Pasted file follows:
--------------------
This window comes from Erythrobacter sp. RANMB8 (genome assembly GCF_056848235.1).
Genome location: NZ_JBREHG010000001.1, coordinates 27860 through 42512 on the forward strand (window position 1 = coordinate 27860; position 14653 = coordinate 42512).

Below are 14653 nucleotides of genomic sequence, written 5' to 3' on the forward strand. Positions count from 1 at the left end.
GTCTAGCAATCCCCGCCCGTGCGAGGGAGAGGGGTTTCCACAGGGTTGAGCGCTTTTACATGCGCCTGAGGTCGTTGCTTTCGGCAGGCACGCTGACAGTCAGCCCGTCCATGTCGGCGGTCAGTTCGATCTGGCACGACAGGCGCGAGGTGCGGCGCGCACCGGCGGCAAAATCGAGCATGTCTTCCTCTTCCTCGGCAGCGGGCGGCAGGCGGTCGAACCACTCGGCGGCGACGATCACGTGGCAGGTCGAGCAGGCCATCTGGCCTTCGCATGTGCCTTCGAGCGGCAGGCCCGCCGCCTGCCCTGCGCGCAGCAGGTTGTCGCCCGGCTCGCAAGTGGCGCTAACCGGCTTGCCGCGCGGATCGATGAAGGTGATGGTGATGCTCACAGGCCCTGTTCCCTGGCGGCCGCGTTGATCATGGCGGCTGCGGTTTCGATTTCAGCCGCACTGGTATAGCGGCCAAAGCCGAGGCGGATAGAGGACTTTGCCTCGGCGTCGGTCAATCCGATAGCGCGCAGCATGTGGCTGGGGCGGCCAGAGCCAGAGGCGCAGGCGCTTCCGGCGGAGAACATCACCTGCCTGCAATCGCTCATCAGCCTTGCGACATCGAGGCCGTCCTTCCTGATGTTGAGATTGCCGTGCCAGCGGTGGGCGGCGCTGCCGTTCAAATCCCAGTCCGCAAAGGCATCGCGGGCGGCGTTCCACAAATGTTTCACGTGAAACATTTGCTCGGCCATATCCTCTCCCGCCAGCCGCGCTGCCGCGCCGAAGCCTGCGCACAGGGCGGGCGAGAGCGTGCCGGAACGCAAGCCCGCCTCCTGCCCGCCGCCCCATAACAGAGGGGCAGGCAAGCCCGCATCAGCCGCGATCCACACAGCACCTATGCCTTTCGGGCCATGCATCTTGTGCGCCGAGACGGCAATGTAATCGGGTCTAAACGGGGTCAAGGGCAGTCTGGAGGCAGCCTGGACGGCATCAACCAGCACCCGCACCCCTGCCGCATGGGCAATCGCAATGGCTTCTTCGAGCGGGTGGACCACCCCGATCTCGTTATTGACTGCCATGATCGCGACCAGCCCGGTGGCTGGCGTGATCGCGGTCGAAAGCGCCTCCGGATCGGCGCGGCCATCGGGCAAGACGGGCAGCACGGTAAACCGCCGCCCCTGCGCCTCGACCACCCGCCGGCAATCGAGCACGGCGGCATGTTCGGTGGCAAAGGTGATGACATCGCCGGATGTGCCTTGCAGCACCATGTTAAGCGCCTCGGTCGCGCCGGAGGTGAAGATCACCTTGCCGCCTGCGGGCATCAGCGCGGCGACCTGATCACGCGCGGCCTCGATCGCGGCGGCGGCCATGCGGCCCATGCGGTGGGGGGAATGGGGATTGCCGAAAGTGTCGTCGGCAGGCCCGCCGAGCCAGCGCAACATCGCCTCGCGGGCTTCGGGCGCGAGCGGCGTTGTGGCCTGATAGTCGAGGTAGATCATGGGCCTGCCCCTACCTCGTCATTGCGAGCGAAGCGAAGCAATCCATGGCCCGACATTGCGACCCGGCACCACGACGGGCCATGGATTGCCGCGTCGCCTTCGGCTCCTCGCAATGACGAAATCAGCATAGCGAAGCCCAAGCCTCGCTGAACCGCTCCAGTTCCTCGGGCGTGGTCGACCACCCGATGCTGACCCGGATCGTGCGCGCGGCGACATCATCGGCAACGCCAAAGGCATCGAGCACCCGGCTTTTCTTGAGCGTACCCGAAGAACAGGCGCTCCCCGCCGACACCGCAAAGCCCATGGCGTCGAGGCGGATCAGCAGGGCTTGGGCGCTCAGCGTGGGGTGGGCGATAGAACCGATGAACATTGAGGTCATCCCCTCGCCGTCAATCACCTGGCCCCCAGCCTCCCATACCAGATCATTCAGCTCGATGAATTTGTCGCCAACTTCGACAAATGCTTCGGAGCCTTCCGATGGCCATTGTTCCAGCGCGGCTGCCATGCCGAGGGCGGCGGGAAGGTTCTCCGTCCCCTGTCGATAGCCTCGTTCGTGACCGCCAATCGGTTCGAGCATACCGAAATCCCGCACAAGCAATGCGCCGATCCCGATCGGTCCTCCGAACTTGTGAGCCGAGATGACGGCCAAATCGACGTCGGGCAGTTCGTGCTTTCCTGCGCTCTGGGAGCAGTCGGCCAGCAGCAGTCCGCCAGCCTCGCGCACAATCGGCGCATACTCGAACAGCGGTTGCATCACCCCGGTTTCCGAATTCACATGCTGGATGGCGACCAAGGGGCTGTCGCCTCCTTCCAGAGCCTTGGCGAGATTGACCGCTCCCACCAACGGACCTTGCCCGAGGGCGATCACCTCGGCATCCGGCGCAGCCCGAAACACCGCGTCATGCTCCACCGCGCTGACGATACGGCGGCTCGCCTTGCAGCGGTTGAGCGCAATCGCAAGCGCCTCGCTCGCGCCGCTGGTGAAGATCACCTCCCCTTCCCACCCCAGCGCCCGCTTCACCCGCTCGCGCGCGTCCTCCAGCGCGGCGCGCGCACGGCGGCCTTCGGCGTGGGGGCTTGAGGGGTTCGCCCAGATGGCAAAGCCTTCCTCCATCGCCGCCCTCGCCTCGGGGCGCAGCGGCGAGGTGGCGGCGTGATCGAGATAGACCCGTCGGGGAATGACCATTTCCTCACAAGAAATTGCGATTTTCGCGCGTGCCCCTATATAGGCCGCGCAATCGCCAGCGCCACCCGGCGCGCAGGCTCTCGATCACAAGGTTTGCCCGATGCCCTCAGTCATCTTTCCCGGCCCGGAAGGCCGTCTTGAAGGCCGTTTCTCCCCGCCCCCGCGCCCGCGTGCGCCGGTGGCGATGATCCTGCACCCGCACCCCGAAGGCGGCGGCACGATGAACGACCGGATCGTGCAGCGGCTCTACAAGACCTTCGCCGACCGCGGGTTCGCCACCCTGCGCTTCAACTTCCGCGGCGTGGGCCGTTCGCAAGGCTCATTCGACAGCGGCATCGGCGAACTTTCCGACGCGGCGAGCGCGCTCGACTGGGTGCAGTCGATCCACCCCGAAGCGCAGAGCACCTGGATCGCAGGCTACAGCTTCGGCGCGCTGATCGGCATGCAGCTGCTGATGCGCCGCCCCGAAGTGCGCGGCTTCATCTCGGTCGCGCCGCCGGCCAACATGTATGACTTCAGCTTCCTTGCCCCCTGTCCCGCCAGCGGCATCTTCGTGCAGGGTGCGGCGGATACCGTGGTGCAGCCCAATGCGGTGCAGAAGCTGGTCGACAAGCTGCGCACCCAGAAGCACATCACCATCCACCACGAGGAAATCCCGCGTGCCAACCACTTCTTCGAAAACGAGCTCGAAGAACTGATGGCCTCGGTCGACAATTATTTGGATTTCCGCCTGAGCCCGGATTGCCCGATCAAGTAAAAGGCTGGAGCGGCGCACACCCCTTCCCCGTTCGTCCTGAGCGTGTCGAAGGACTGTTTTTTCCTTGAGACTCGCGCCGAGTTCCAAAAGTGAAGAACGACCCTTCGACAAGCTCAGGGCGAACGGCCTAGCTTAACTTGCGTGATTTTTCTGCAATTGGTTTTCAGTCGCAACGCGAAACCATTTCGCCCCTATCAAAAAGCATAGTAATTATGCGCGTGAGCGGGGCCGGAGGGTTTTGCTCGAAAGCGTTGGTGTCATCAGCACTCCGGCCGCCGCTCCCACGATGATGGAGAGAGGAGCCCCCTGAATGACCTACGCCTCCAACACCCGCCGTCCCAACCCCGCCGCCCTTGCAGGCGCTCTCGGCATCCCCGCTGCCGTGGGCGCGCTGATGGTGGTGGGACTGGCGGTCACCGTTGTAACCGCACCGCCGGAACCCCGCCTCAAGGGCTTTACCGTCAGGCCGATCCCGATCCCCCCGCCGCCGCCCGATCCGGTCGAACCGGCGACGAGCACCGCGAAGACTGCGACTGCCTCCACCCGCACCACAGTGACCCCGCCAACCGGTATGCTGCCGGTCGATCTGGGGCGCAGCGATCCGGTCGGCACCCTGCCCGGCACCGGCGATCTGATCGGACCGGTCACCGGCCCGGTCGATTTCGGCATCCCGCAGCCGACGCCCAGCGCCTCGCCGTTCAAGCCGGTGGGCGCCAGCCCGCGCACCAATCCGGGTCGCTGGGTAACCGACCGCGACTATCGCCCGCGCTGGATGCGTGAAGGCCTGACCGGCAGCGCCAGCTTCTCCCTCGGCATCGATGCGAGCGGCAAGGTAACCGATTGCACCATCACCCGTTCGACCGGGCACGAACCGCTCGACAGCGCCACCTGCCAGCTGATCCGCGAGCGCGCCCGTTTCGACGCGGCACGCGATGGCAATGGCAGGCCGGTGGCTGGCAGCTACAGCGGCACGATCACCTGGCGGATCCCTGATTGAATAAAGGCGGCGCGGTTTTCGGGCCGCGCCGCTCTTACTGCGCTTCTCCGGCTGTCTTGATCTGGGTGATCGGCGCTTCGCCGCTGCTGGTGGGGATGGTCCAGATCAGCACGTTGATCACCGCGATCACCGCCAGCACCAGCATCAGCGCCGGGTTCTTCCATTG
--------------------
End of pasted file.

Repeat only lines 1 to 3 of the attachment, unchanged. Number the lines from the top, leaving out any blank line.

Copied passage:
This window comes from Erythrobacter sp. RANMB8 (genome assembly GCF_056848235.1).
Genome location: NZ_JBREHG010000001.1, coordinates 27860 through 42512 on the forward strand (window position 1 = coordinate 27860; position 14653 = coordinate 42512).

Below are 14653 nucleotides of genomic sequence, written 5' to 3' on the forward strand. Positions count from 1 at the left end.